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EDITORIAL
from issue no. 07/08 - 2011

The DC and the charm of the name ‘Christian’


While there was strong concern about the defense against communism, the thrust was positive in character: it was
the fascination that the name ‘Christian’ managed to inspire in everything that might be the unfolding of the daily life for each one of us


by Giulio Andreotti


Alcide De Gasperi with Giulio Andreotti

Alcide De Gasperi with Giulio Andreotti

 

The DC, the Christian Democrat party, was to me – and I believe also to many others who were militant in it – the constant invitation to consider as not random what happens day after day, as many facts unrelated to each other, but rather to consider everything as connected, as in a spider web, something that enables one to grasp the deep meaning of things that happen and pass.

In this book, a brief revisitation of some of the highlights of Demo-Christian history, by Giovanni Di Capua and Paolo Messa, I found mentioned my first meeting with De Gasperi. I have had several opportunities to tell of it: I had never seen De Gasperi and I didn’t know who he was. I didn’t come from a family that was busy in politics. Whereas De Gasperi had noticed me as I was president of the Federation of Catholic University Students. One day I was in the Vatican Library browsing through the records of the Papal Navy for an essay, when a stranger addressed me and asked me if I had nothing better to do, and then went off with a certain coldness. I didn’t know that the stranger was De Gasperi, but I was to meet him a few days later when Giuseppe Spataro said “Come with me, De Gasperi wants to meet you”. I’d be crazy to say that already I was imagining what would spring from that meeting, but everything was new around us young people and had a charm hard to explain, but was very much present in our minds.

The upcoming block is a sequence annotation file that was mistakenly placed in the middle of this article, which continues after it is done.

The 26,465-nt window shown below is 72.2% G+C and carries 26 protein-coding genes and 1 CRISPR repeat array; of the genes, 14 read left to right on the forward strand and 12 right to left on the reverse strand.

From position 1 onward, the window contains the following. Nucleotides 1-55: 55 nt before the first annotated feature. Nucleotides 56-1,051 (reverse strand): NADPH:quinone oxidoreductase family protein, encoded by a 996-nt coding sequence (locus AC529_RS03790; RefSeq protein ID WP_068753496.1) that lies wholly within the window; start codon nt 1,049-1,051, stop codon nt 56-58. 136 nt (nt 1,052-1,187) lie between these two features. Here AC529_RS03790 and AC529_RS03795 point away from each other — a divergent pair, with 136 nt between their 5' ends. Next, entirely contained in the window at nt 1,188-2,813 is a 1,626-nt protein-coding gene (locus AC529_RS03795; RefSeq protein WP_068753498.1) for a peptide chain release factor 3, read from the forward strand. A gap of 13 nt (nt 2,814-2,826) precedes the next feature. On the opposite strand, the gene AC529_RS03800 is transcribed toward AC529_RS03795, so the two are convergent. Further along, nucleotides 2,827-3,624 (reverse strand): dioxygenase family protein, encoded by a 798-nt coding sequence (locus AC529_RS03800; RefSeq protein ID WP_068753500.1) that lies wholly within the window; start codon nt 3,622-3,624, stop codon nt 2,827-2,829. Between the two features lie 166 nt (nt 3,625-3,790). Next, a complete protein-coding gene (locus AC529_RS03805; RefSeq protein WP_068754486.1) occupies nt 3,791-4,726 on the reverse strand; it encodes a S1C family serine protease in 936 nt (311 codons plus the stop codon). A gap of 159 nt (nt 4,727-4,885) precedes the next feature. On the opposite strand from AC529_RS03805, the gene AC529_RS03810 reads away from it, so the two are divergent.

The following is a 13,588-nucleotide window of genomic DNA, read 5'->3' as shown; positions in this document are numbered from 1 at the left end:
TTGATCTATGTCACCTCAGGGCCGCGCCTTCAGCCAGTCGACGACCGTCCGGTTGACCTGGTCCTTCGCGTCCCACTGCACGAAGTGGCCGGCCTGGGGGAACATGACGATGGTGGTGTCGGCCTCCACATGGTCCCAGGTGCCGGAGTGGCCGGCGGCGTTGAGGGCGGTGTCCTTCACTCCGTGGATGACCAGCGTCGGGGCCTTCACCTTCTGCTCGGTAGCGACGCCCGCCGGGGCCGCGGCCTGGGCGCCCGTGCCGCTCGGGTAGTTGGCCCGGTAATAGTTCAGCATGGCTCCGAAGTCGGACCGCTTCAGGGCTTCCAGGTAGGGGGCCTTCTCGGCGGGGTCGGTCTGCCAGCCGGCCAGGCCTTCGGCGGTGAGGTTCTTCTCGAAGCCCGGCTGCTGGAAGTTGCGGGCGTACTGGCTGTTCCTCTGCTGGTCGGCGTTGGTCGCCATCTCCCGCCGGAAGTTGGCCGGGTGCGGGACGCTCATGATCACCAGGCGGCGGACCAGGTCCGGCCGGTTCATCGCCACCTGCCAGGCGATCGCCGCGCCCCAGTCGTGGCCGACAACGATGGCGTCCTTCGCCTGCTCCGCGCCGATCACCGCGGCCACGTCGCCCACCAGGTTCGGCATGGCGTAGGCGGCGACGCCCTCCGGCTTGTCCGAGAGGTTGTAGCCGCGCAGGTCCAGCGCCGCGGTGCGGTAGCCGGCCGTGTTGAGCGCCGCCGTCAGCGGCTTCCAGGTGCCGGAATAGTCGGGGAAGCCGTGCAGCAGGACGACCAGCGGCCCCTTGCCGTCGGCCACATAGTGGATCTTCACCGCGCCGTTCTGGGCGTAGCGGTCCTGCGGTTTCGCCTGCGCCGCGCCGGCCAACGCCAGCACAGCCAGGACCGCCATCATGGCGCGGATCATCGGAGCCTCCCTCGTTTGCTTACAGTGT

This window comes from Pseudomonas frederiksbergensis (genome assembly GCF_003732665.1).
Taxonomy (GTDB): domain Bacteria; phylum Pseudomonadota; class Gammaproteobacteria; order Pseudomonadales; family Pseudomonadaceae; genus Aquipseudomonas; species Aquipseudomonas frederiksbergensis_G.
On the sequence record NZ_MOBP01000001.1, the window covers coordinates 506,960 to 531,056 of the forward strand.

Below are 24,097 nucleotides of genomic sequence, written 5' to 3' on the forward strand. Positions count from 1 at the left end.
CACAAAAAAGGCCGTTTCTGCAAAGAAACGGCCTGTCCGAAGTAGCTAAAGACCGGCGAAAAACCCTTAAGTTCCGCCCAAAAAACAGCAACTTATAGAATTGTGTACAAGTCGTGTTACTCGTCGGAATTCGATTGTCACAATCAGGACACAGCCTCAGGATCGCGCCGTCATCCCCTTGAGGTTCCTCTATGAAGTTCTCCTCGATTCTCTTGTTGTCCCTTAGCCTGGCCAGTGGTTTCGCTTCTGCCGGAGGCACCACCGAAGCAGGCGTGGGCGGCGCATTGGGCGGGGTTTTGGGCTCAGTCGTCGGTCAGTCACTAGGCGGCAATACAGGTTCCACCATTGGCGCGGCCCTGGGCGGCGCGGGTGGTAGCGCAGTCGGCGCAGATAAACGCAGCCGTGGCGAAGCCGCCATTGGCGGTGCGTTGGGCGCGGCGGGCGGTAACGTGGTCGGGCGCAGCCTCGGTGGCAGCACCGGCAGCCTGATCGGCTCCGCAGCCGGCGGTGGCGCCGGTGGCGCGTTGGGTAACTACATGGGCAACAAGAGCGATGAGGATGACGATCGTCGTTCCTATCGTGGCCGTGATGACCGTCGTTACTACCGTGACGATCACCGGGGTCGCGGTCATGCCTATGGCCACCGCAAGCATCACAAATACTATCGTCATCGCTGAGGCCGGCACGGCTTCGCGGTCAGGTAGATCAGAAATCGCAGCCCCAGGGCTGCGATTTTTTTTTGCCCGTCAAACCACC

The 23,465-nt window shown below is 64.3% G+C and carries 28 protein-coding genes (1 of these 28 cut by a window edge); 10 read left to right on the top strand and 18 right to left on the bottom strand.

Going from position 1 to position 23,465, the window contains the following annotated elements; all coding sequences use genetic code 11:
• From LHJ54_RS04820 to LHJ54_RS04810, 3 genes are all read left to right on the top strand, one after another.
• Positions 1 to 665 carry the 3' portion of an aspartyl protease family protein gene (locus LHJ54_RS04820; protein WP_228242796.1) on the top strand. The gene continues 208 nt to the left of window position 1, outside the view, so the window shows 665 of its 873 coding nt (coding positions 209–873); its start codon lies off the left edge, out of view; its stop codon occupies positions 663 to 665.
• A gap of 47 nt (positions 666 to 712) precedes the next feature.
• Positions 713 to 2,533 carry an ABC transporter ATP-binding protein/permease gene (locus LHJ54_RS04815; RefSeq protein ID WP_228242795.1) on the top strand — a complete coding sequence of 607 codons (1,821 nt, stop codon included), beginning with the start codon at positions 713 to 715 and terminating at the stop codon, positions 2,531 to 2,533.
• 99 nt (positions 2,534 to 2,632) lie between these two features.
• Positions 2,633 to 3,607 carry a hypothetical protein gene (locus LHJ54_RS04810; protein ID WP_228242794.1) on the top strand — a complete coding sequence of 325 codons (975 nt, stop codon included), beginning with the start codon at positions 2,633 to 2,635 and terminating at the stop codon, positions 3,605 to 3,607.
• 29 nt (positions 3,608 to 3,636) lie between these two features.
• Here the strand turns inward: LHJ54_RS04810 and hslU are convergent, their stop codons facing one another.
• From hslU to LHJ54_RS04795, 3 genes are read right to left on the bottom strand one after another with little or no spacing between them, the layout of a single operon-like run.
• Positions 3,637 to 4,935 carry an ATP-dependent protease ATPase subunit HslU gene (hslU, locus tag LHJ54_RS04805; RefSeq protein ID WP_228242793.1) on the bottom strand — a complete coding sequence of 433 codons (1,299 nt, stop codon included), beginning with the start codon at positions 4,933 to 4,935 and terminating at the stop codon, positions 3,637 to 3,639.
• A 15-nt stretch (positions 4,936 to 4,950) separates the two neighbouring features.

The early postwar years were exciting, and it’s simplistic to say that the only purpose of the DC and what held it together was to hold back the communist threat. While there was strong concern about the defense against communism, the thrust was positive in character: it was the fascination that the name ‘Christian’ managed to inspire in everything that might be the unfolding of the daily life for each one of us.

One lesson that emerges from the history of the DC, and that can be valid even today, is that without a reference point that goes beyond the occasional, the contingent, it’s almost impossible to create a new political entity. The way through to the creation of a new political movement cannot initially be organizational, so much so that the founding fathers of the DC started out from ideas, from the programmatic Code of Camaldoli. If there is no moral, I would say even spiritual, basis it is difficult to attract people and especially young people.

In the years of the DC we had many crises, but nowadays there is less theoretical and cultural impetus, and greater material pressure. Knowing how to look upwards was a habit that perhaps we lost on the road.

In the book by Di Capua and Messa the problem of currents within the DC also emerges. Even the latter could be a cultural and spiritual stimulus (some important reforms, such as that of agriculture and the Law for the South were due to the currents), but sadly they could be the cause of dramatic splits, setting off one against another. De Gasperi didn’t want them because, instead of activating a contest in positive fashion, they could trigger ruinous rivalry in a “business” spirit, which is the last thing needed in this matter.

Despite my long militancy I never felt an outsider in the DC, I was attracted by feeling, as well as by reason, and I never thought that my path could have been different from that. There was always an incentive to move forward without being weakened by too much looking back. Even now I believe the stance to take is that of always looking ahead, or better still upwards. This “looking upwards” enables me to make a remark on an aspect that is dealt with in the book: the key to understanding the relationship there was between the DC and the Church lies in the people involved. One has to bear in mind the stature of some of the clergy with whom we grew up and went some road together. The habit they had – Montini was an example – of being able to look at problems not only in their material, contingent, context. They were able to look over our heads and for that reason were a step ahead, they knew how to look upwards.

Let me conclude: there is great advantage in going back over the history of the DC, in order to take thought and avoid the danger today of taking what is absolutely marginal as essential and vice versa. The times that pass always bring something new, but woe if we believe we are at the beginning of creation. There are times when taking thought helps us not to forget what brought us thus far.



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